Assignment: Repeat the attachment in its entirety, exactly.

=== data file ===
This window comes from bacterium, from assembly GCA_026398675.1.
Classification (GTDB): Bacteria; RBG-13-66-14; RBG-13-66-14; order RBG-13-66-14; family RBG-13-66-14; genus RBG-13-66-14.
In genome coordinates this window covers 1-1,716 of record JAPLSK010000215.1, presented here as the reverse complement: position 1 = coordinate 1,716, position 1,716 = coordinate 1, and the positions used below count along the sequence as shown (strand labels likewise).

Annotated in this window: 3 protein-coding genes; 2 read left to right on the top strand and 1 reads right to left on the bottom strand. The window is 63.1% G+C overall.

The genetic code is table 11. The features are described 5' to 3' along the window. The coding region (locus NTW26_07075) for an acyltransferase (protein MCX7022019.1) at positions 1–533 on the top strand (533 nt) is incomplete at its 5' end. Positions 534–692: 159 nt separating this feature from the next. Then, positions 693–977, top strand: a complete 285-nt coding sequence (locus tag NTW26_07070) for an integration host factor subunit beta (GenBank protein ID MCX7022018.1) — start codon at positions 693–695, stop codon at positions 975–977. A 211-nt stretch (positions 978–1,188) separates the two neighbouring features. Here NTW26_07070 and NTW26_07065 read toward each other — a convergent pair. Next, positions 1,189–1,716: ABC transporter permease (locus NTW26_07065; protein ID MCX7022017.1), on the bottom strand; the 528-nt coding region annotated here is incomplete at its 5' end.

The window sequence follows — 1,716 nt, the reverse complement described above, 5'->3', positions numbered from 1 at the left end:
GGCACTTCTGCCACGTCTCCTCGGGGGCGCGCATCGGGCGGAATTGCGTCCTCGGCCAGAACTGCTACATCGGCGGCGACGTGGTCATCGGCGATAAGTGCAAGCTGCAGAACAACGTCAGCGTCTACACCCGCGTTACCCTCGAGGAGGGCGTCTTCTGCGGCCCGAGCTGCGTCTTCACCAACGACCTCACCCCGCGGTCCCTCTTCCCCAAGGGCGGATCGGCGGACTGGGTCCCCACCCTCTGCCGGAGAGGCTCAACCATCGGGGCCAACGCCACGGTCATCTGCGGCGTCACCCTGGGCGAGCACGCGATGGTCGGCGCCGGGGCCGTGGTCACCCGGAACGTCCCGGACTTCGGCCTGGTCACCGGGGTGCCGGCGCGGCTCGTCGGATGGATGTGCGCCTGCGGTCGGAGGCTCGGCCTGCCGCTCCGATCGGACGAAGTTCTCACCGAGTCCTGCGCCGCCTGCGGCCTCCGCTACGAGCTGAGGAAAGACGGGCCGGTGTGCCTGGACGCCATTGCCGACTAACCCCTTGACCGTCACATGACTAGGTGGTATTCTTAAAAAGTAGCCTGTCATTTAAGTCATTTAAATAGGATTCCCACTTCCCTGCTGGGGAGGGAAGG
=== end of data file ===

This window comes from bacterium, from assembly GCA_026398675.1.
Classification (GTDB): Bacteria; RBG-13-66-14; RBG-13-66-14; order RBG-13-66-14; family RBG-13-66-14; genus RBG-13-66-14.
In genome coordinates this window covers 1-1,716 of record JAPLSK010000215.1, presented here as the reverse complement: position 1 = coordinate 1,716, position 1,716 = coordinate 1, and the positions used below count along the sequence as shown (strand labels likewise).

Annotated in this window: 3 protein-coding genes; 2 read left to right on the top strand and 1 reads right to left on the bottom strand. The window is 63.1% G+C overall.

The genetic code is table 11. The features are described 5' to 3' along the window. The coding region (locus NTW26_07075) for an acyltransferase (protein MCX7022019.1) at positions 1–533 on the top strand (533 nt) is incomplete at its 5' end. Positions 534–692: 159 nt separating this feature from the next. Then, positions 693–977, top strand: a complete 285-nt coding sequence (locus tag NTW26_07070) for an integration host factor subunit beta (GenBank protein ID MCX7022018.1) — start codon at positions 693–695, stop codon at positions 975–977. A 211-nt stretch (positions 978–1,188) separates the two neighbouring features. Here NTW26_07070 and NTW26_07065 read toward each other — a convergent pair. Next, positions 1,189–1,716: ABC transporter permease (locus NTW26_07065; protein ID MCX7022017.1), on the bottom strand; the 528-nt coding region annotated here is incomplete at its 5' end.

The window sequence follows — 1,716 nt, the reverse complement described above, 5'->3', positions numbered from 1 at the left end:
GGCACTTCTGCCACGTCTCCTCGGGGGCGCGCATCGGGCGGAATTGCGTCCTCGGCCAGAACTGCTACATCGGCGGCGACGTGGTCATCGGCGATAAGTGCAAGCTGCAGAACAACGTCAGCGTCTACACCCGCGTTACCCTCGAGGAGGGCGTCTTCTGCGGCCCGAGCTGCGTCTTCACCAACGACCTCACCCCGCGGTCCCTCTTCCCCAAGGGCGGATCGGCGGACTGGGTCCCCACCCTCTGCCGGAGAGGCTCAACCATCGGGGCCAACGCCACGGTCATCTGCGGCGTCACCCTGGGCGAGCACGCGATGGTCGGCGCCGGGGCCGTGGTCACCCGGAACGTCCCGGACTTCGGCCTGGTCACCGGGGTGCCGGCGCGGCTCGTCGGATGGATGTGCGCCTGCGGTCGGAGGCTCGGCCTGCCGCTCCGATCGGACGAAGTTCTCACCGAGTCCTGCGCCGCCTGCGGCCTCCGCTACGAGCTGAGGAAAGACGGGCCGGTGTGCCTGGACGCCATTGCCGACTAACCCCTTGACCGTCACATGACTAGGTGGTATTCTTAAAAAGTAGCCTGTCATTTAAGTCATTTAAATAGGATTCCCACTTCCCTGCTGGGGAGGGAAGG